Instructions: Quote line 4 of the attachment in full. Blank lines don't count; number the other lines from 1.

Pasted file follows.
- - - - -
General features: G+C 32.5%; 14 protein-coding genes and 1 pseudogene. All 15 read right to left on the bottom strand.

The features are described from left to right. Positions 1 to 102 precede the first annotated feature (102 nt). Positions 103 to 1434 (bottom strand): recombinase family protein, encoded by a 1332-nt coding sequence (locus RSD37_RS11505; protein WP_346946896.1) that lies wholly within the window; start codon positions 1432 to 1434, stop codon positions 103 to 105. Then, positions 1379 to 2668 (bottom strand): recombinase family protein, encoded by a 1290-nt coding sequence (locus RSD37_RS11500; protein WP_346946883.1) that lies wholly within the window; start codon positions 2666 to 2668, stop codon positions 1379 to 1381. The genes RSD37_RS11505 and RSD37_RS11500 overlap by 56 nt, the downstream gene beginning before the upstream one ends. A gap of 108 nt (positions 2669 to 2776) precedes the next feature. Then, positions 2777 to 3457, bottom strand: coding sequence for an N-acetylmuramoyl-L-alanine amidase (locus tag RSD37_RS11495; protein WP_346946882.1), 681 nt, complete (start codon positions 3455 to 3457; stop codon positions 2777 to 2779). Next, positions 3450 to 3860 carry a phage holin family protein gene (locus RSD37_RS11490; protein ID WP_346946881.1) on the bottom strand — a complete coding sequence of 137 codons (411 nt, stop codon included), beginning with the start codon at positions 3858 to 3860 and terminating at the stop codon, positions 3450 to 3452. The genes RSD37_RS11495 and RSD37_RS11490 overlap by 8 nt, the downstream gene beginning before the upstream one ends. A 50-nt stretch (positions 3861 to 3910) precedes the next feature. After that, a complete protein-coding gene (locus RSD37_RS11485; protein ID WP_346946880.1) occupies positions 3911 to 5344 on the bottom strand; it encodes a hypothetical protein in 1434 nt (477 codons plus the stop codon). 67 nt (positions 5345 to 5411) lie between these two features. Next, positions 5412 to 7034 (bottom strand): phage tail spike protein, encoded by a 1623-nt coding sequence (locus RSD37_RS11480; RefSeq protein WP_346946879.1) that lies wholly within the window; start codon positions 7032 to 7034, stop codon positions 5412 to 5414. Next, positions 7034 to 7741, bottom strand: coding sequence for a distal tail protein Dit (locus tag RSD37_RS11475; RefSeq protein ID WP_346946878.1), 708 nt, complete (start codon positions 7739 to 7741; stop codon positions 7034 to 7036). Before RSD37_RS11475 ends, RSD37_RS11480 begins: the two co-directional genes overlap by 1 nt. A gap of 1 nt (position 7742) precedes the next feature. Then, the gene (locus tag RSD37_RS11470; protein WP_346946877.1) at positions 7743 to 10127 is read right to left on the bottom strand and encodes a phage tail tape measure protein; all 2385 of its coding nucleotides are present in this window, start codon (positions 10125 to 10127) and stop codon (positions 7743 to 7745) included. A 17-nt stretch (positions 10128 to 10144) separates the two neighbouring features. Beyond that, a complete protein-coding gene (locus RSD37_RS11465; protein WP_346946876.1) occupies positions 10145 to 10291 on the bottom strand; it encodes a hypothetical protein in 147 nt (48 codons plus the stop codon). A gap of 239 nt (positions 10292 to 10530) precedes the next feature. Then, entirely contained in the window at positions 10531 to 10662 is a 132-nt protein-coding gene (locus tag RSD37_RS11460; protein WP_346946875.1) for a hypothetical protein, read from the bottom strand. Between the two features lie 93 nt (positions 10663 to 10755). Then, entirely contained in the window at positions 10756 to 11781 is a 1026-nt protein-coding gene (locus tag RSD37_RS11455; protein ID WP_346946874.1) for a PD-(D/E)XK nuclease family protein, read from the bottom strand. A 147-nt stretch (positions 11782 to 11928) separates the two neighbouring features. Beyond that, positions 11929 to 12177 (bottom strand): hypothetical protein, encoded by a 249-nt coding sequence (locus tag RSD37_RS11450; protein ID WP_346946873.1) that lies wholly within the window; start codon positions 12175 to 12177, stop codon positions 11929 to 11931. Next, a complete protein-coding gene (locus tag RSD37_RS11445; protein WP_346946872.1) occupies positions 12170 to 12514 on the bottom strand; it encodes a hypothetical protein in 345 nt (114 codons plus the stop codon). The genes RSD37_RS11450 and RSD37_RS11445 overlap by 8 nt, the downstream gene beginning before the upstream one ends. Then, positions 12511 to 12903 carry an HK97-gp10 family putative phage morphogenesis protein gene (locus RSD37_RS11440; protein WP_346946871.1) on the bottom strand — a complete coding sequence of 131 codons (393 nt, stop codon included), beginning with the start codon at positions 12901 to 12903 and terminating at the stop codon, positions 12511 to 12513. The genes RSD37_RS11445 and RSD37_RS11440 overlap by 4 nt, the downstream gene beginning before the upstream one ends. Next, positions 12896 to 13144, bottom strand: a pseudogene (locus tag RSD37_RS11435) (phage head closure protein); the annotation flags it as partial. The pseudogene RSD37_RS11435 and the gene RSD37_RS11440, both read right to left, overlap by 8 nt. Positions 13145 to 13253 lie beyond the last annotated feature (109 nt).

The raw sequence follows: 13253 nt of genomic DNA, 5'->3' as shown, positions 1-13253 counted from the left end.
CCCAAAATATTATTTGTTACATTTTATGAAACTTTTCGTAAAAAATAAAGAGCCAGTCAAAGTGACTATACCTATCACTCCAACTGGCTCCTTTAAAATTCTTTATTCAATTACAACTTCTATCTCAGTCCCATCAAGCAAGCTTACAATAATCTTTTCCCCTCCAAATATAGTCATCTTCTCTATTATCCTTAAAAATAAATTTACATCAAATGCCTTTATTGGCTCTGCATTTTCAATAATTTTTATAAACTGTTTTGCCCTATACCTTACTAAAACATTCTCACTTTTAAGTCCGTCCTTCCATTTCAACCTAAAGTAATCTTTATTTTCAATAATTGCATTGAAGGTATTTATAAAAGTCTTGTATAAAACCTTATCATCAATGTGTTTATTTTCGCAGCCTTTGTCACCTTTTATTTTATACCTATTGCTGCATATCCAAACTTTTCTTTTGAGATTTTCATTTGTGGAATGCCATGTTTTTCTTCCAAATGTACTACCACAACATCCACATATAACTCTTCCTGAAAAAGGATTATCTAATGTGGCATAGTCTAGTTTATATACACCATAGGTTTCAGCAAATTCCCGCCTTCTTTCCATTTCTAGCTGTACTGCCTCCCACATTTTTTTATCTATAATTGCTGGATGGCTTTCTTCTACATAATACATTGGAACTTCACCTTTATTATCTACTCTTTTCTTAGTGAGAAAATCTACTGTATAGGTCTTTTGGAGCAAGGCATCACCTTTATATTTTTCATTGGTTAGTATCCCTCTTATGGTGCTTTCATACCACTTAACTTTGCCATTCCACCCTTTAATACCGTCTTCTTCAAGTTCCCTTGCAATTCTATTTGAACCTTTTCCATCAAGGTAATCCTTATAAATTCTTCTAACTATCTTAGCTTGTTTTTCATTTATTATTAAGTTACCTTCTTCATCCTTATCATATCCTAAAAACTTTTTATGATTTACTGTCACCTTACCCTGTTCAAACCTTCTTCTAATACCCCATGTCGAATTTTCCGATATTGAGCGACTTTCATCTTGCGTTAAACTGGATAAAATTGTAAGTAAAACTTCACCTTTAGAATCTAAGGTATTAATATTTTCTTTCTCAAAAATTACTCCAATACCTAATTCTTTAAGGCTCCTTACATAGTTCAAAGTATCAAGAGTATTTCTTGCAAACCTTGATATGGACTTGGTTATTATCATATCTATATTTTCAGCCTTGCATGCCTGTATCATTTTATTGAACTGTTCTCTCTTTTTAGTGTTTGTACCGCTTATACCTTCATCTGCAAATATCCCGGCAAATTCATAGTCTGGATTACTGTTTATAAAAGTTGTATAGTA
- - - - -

CCCAAAATATTATTTGTTACATTTTATGAAACTTTTCGTAAAAAATAAAGAGCCAGTCAAAGTGACTATACCTATCACTCCAACTGGCTCCTTTAAAATTCTTTATTCAATTACAACTTCTATCTCAGTCCCATCAAGCAAGCTTACAATAATCTTTTCCCCTCCAAATATAGTCATCTTCTCTATTATCCTTAAAAATAAATTTACATCAAATGCCTTTATTGGCTCTGCATTTTCAATAATTTTTATAAACTGTTTTGCCCTATACCTTACTAAAACATTCTCACTTTTAAGTCCGTCCTTCCATTTCAACCTAAAGTAATCTTTATTTTCAATAATTGCATTGAAGGTATTTATAAAAGTCTTGTATAAAACCTTATCATCAATGTGTTTATTTTCGCAGCCTTTGTCACCTTTTATTTTATACCTATTGCTGCATATCCAAACTTTTCTTTTGAGATTTTCATTTGTGGAATGCCATGTTTTTCTTCCAAATGTACTACCACAACATCCACATATAACTCTTCCTGAAAAAGGATTATCTAATGTGGCATAGTCTAGTTTATATACACCATAGGTTTCAGCAAATTCCCGCCTTCTTTCCATTTCTAGCTGTACTGCCTCCCACATTTTTTTATCTATAATTGCTGGATGGCTTTCTTCTACATAATACATTGGAACTTCACCTTTATTATCTACTCTTTTCTTAGTGAGAAAATCTACTGTATAGGTCTTTTGGAGCAAGGCATCACCTTTATATTTTTCATTGGTTAGTATCCCTCTTATGGTGCTTTCATACCACTTAACTTTGCCATTCCACCCTTTAATACCGTCTTCTTCAAGTTCCCTTGCAATTCTATTTGAACCTTTTCCATCAAGGTAATCCTTATAAATTCTTCTAACTATCTTAGCTTGTTTTTCATTTATTATTAAGTTACCTTCTTCATCCTTATCATATCCTAAAAACTTTTTATGATTTACTGTCACCTTACCCTGTTCAAACCTTCTTCTAATACCCCATGTCGAATTTTCCGATATTGAGCGACTTTCATCTTGCGTTAAACTGGATAAAATTGTAAGTAAAACTTCACCTTTAGAATCTAAGGTATTAATATTTTCTTTCTCAAAAATTACTCCAATACCTAATTCTTTAAGGCTCCTTACATAGTTCAAAGTATCAAGAGTATTTCTTGCAAACCTTGATATGGACTTGGTTATTATCATATCTATATTTTCAGCCTTGCATGCCTGTATCATTTTATTGAACTGTTCTCTCTTTTTAGTGTTTGTACCGCTTATACCTTCATCTGCAAATATCCCGGCAAATTCATAGTCTGGATTACTGTTTATAAAAGTTGTATAGTA